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Velocity Xfade
Last post Sat, May 21 2011 by GoranTch, 6 replies.
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Posted on Thu, Feb 24 2011 16:52
by Alexander mccabe
Joined on Thu, Feb 17 2011, Posts 2
Hi,
Is there a way to add or use velocity Xfade other than live usage? Can it be added during the editing process?
Thanks
AM
Posted on Thu, Feb 24 2011 17:21
by DG
Joined on Wed, May 12 2004, Posts 8608

Yes. What sequencer are you using?

DG

Nuendo 6.03, 4.3
2 x Intel Xeon x5675 3.07GHz Hex Core
48GB RAM
Windows 7 (x64)Pro
RME Multiface II
Intensity
ATI HD5400 series graphics card
Posted on Thu, Feb 24 2011 18:05
by Alexander mccabe
Joined on Thu, Feb 17 2011, Posts 2
logic 9.1.3
Posted on Thu, Feb 24 2011 19:18
by DG
Joined on Wed, May 12 2004, Posts 8608

OK, hopefully one of the Logic users will jump in to explain how to draw the data into the controller lane.

Nuendo 6.03, 4.3
2 x Intel Xeon x5675 3.07GHz Hex Core
48GB RAM
Windows 7 (x64)Pro
RME Multiface II
Intensity
ATI HD5400 series graphics card
Posted on Sat, May 14 2011 18:45
by Ege
Joined on Sat, Jan 22 2005, Washington, DC, Posts 104

If you are using VI Pro it's pretty easy to follow.  You have two choices that I know of.

Initial set up of VI Pro.  In Vi Pro Basic Interface (ver. 8008), your fader and control number for Velocity Xfade may already be set up (on the left). If not, click on the "N/A" button and select Velocity Crossfade from the popup menu.  Then, at the top of the slider, select the CC # you want to use.  With this set up, it's just a question of how you want to control that fader.  I use VE Pro with Logic 9.1.3, an thus control the VI Pro instances within VE Pro.

If you don't use VE Pro, and instantiate VI Pro directly, then just open up the Piano Roll midi editor in the Arrange window.  At the bottom left is a small box with arrows on it.  Click on it to open up the "Hyper-draw" window.  Click on the small down arrow that you will see at the left of the window to select the CC number you chose above.  Also, be sure, using the same down arrow, that you have selected the proper channel for the Region you are editing.  Then just select the Pencil tool and draw in a line to change CC values, and thus change the fader in VI Pro.  You can easily test this out by moving the pencil line about, or by using the Pointer tool in the same window and moving nodes about. BTW, VI Pro is so much easier to use and has so much more capability than the Vienna Instruments Player that ships with the library, that I wouldn't hesitate to purchase it.  This is true, even though many of the control of VI Pro are also in Vienna Instruments Player.

You can achieve the same VI Pro fader movement in the separate Hyper-Editor window.  But you may need to  "Create a Hyper Set" in this window, so that the CC you want to affect appears as one of the choices in the Hyper Editor window.

If you use VE Pro, you can use Track Automation that is not Region-by-Region dependent to control CC numbers, and thus the faders within a VI Pro instance.  This procedure involves setting up VE Pro as a combination non-multi-timbral Software instrument and as an External Instrument for each instantiated VI Pro instance within VE Pro.  The process is described in a tutorial mentioned in "Needful Things" on the VSL website, under the heading "Orchestral Templates -- VE Pro with Logic Pro 9".  The process works and looks to be easier than a Region by Region approach to CC control (because you don't have to make sure you haven't made a change in some earlier Region in a Track which carries over to the current Region you are editing, and it is a bit of a pain to scroll through the Event Editor to find you CC values -- and you must do it for every Region in the Track).  The tutorial is of the baby-see baby-do variety, with pictures, and thus is ideal for people like me.  There is a thread on this tutorial which you should read under the VE Pro Software forum.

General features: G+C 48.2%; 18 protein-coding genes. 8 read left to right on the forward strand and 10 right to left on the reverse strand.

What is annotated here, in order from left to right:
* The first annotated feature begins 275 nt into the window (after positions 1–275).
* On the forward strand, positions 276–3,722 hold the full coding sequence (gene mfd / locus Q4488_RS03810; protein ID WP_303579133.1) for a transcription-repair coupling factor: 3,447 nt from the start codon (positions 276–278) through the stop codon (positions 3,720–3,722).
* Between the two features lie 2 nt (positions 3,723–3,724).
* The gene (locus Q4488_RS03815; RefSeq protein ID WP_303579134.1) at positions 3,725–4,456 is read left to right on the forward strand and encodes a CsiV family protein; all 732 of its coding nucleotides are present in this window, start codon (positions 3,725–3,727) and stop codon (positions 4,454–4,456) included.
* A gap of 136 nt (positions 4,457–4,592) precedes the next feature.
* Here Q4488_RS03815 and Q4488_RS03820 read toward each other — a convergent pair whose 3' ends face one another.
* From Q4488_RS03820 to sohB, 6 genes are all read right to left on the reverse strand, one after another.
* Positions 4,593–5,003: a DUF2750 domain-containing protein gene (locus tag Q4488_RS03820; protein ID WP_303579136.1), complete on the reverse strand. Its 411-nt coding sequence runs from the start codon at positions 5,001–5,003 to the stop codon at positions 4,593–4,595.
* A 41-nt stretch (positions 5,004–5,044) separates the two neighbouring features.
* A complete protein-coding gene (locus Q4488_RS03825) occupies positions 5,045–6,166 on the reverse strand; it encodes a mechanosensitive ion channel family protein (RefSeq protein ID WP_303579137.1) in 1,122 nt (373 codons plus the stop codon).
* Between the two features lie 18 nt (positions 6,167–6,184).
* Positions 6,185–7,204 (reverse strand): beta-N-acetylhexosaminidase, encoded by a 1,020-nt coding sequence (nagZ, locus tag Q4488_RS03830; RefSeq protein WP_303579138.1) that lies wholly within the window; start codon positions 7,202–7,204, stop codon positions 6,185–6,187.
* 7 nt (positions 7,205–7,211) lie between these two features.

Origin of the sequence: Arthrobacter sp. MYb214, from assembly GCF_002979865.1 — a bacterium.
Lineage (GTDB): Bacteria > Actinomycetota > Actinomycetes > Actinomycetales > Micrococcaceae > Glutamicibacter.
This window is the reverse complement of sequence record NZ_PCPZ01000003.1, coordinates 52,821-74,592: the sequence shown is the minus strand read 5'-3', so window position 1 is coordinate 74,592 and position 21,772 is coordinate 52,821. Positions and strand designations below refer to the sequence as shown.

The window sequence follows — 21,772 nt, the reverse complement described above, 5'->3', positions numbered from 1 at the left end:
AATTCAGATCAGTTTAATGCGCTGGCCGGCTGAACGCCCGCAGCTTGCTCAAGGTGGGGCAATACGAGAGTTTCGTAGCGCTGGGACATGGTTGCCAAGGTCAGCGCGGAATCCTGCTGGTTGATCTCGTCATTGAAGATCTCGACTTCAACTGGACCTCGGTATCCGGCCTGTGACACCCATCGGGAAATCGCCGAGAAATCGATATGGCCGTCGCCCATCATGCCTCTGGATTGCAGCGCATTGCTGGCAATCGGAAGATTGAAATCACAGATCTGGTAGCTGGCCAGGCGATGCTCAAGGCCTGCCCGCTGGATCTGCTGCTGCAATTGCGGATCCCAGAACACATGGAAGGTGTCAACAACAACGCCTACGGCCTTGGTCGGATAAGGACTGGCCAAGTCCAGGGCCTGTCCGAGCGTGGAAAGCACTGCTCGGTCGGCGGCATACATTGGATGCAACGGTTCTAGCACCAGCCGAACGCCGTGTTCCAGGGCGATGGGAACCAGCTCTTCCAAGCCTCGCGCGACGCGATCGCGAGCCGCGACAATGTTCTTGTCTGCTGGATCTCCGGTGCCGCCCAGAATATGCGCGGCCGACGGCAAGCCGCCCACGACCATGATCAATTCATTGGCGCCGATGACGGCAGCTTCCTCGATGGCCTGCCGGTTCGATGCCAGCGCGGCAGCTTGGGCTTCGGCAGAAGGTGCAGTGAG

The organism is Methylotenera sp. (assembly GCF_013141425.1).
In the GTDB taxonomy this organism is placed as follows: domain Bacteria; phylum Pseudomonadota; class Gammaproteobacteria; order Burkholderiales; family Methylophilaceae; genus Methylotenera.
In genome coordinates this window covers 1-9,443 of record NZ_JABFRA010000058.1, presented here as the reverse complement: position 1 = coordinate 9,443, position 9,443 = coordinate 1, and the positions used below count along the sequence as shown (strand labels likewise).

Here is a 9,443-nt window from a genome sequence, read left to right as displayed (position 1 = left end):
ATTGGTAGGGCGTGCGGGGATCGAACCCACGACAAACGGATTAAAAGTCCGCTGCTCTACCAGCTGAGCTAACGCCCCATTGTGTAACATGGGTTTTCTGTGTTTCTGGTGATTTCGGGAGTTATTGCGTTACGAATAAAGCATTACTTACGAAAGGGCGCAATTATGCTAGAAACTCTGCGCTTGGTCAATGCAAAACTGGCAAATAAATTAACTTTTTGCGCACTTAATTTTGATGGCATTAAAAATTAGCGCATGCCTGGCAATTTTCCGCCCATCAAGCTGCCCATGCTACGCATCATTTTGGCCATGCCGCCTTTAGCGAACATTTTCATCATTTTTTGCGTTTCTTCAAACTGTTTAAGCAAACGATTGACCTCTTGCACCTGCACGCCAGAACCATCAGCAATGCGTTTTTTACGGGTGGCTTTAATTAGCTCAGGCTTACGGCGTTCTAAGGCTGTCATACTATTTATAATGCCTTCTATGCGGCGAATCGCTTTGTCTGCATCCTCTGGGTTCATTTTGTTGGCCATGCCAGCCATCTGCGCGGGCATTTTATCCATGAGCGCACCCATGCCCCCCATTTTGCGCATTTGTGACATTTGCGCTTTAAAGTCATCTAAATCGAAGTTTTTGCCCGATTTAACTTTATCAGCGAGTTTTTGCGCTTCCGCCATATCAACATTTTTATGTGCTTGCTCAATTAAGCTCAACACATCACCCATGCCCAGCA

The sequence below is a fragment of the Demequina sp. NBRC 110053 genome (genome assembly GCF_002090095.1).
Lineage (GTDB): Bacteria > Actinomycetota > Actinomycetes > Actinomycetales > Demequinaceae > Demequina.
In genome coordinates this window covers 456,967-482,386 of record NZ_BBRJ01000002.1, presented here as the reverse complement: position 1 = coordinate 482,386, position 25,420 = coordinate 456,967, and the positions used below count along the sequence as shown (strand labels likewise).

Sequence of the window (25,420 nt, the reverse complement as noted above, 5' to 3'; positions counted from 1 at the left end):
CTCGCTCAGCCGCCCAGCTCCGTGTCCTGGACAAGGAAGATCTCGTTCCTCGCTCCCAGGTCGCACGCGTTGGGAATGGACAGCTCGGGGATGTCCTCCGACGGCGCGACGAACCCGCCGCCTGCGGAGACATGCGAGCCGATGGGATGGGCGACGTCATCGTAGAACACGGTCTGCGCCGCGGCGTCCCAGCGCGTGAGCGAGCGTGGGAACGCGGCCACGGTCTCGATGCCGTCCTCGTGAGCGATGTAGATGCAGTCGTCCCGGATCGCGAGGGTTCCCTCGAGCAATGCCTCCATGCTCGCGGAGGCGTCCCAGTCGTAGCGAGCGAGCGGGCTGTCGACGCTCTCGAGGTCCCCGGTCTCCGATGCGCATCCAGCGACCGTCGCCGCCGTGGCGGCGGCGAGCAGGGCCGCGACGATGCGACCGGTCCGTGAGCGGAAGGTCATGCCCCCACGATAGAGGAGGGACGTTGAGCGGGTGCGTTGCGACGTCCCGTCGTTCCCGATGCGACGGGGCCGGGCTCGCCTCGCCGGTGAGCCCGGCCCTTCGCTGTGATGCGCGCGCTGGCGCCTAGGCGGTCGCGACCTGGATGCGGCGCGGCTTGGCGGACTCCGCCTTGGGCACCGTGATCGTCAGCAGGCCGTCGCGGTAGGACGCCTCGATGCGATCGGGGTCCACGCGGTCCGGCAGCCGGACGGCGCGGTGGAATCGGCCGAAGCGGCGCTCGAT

The second approach, just to finish the thought, is to set up VE Pro as a multi-timbral software instrument, and change CC values directly within Regions, being careful to specify the proper channel for each instantiated VI Pro instance within VE Pro, and setting up each instance with its own channel (which I believe are really subchannels, not channels,  I am still not sure).  This process works also, but doesn't seem as easy to use as the alternative process referred to above.

Anywho, that's how it works.  Try the Needful Things approach using the free copy of VE, especially since it appears to be recommended by VSL itself.  Also, somehow, the fader setup in VE Pro seems easier to work with than the Mixer in Logic.

Steve

IMac, 2.9 GHz Intel 4 Core i5, 32 GB, OSX 10.10.1
Posted on Sat, May 21 2011 08:59
by GoranTch
Joined on Tue, Mar 14 2006, Berlin, Posts 524

You can shape velocity xfading using a MIDI controller in the key/midi editor of your sequencer - simply draw the midi data on your midi track's controller lane for vel xf (be sure to use the correct controller lane)

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